May 25, 2024

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Why are cocoa and chocolate prices rising?

Why are cocoa and chocolate prices rising?

The crop failure, followed by a wave of financial speculation, has sent cocoa prices plummeting this year, destabilizing an industry that relies on the crop and cheap labor.

This is not how things usually work in the cocoa market. For most of the past decade, the price of cocoa in one of the major global benchmarks hovered around $2,500 per metric ton. Last year, after poor harvests in West Africa, the price began to rise, rising to $4,200 a ton by December, a threshold that had not been crossed since the 1970s.

Then the financial speculators started piling in, causing betting prices to rise even further. They pushed the price above $6,000 per ton in February, $9,000 per ton in March, and $11,000 per ton in mid-April. Since then, the price has swung wildly, falling nearly 30 percent in just two weeks before bouncing back. By Thursday, the price was $8,699 per ton.

Big food companies have raised prices and warned they will have to continue doing so if cocoa does not stabilize. Companies that use more pure cocoa — rather than the palm oil and other fillers that go into many candy bars — will be hit the hardest, although some luxury chocolate makers point out that they always pay much higher prices in order to fairly compensate farmers. .

The situation does not seem to stabilize soon. Here's what you need to know.

A combination of low rainfall, plant diseases and aging trees led to a disappointing crop in Ivory Coast and Ghana in 2023. The two countries produce about two-thirds of the world's cocoa, so shortages have hit the global market hard. He continues: The International Cocoa Organization recently Climate prediction He said global production would lag behind demand by 374,000 tons this season, which ends in September, after a deficit of 74,000 tons last year.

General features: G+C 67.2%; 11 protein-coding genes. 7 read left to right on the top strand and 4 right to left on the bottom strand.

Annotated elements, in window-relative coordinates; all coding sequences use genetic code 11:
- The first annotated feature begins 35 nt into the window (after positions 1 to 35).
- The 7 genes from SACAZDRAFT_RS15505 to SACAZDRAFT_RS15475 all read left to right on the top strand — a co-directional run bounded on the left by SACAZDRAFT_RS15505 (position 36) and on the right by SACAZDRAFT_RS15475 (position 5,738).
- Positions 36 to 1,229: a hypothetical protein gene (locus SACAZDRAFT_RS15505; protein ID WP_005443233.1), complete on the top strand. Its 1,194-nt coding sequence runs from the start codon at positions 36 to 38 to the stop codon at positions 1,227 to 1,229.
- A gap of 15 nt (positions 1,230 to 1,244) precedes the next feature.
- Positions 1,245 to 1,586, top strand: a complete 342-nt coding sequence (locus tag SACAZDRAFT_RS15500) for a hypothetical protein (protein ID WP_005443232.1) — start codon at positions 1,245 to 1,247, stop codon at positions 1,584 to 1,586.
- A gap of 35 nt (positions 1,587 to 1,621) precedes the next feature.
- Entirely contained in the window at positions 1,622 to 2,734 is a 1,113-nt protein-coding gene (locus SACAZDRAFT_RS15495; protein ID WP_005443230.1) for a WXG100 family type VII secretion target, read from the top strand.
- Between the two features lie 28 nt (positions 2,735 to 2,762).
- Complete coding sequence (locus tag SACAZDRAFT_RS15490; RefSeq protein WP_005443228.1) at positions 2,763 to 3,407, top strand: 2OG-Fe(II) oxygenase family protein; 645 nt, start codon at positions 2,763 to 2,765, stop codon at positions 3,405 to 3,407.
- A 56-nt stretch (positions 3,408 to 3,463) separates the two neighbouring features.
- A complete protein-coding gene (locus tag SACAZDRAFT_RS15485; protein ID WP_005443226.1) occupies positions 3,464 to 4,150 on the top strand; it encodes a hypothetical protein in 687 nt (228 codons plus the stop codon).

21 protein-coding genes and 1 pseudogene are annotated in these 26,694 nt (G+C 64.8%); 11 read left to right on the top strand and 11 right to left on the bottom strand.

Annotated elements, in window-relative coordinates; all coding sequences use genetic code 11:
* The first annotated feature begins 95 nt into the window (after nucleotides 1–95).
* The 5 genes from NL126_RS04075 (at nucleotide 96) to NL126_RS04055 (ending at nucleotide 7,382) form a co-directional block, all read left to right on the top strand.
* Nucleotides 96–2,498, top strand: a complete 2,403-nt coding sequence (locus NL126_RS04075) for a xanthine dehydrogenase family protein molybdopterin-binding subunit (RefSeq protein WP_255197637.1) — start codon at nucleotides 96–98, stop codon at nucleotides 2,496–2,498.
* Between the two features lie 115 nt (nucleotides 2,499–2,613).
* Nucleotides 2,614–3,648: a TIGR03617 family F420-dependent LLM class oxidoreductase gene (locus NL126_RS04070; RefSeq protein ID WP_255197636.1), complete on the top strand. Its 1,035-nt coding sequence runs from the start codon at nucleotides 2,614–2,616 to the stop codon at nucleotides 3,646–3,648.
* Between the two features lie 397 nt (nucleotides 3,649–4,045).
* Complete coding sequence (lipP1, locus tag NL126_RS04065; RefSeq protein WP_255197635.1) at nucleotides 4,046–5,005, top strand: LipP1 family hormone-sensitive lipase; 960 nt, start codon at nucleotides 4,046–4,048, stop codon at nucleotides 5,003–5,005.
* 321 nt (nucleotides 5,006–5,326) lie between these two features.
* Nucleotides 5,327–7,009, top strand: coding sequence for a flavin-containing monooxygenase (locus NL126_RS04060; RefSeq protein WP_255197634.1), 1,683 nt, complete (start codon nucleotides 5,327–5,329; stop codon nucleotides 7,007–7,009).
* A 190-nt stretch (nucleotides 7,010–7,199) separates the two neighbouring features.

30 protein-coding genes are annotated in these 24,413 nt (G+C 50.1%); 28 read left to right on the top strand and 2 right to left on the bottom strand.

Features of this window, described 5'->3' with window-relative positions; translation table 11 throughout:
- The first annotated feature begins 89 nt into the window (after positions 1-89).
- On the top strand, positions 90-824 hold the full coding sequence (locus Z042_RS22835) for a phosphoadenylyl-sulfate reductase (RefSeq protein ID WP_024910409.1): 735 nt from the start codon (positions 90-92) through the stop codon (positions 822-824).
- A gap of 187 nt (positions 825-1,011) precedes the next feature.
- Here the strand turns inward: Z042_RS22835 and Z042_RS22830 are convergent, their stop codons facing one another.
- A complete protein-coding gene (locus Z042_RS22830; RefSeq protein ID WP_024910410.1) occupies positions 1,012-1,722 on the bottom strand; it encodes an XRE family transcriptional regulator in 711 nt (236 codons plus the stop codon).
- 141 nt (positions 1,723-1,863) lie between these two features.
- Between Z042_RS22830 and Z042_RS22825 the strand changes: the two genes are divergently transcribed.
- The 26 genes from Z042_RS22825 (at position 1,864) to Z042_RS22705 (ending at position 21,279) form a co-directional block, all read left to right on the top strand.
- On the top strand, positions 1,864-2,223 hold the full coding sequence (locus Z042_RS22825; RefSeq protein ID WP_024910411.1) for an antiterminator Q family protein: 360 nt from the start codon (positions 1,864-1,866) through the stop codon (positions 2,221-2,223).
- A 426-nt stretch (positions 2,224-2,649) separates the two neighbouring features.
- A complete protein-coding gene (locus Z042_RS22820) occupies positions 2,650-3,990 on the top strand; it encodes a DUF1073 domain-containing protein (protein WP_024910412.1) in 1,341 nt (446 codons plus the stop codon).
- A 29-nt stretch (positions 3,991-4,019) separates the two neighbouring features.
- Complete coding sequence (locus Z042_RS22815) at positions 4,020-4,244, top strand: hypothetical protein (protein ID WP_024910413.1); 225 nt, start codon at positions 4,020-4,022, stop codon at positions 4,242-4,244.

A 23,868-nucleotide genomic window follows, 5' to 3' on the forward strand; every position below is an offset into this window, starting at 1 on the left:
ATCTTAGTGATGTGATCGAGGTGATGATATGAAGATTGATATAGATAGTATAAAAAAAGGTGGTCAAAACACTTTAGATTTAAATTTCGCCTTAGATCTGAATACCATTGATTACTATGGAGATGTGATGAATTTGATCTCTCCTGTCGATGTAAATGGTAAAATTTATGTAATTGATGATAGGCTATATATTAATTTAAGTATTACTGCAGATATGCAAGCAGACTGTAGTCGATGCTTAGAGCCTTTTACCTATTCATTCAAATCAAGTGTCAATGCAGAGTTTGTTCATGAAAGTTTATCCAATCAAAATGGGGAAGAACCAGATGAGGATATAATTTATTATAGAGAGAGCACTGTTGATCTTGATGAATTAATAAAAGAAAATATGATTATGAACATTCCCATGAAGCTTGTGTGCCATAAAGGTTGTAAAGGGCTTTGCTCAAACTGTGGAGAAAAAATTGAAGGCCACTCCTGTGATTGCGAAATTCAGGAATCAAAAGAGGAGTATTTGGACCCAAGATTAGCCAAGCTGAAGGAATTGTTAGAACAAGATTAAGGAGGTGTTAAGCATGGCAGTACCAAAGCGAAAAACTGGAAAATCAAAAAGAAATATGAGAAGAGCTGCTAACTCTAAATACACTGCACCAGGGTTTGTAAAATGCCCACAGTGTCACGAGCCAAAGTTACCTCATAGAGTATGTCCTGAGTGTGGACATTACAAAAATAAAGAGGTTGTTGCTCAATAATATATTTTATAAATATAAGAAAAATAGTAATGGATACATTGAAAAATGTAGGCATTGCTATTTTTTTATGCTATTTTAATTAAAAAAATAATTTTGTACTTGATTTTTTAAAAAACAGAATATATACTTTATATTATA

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There is no quick fix to this. It takes years for trees to produce fruit, which gives farmers little incentive to plant more because they do not know the price of the crop when it bears fruit. Some may prefer to use more of their land to grow rubber or extract gold.

But while the lack of production fueled initial price gains, speculation by investors such as hedge funds took things to another level.

“Yes, there are fundamentals that lead to this move, but then you add these financial considerations to it and you exacerbate the situation.” “It's money-driven,” said Judy Janis, a commodities consultant.

Like any other commodity, cocoa has many different prices.

In Ghana and Ivory Coast, the government sets a seasonal rate paid to cocoa farmers, in an attempt to protect them from global price fluctuations. After market prices rose in April, Ivory Coast's Ministry of Agriculture agreed to raise that rate for the rest of the season – but it is still well below the increase in global commodity markets.

In other countries, farmers receive market prices.

But large buyers, such as Hershey and Mondelez, and commodity traders buy and sell cocoa on global exchanges, where they trade the physical beans as well as futures contracts that can require them to receive the cocoa beans at a later date.

On global stock exchanges, prices have become disconnected from reality on farms.

The global standard for cocoa is futures contracts traded in Exchange between continents The buyer of this contract agrees to deliver the price per metric ton of cocoa beans to one of several ports in the eastern United States.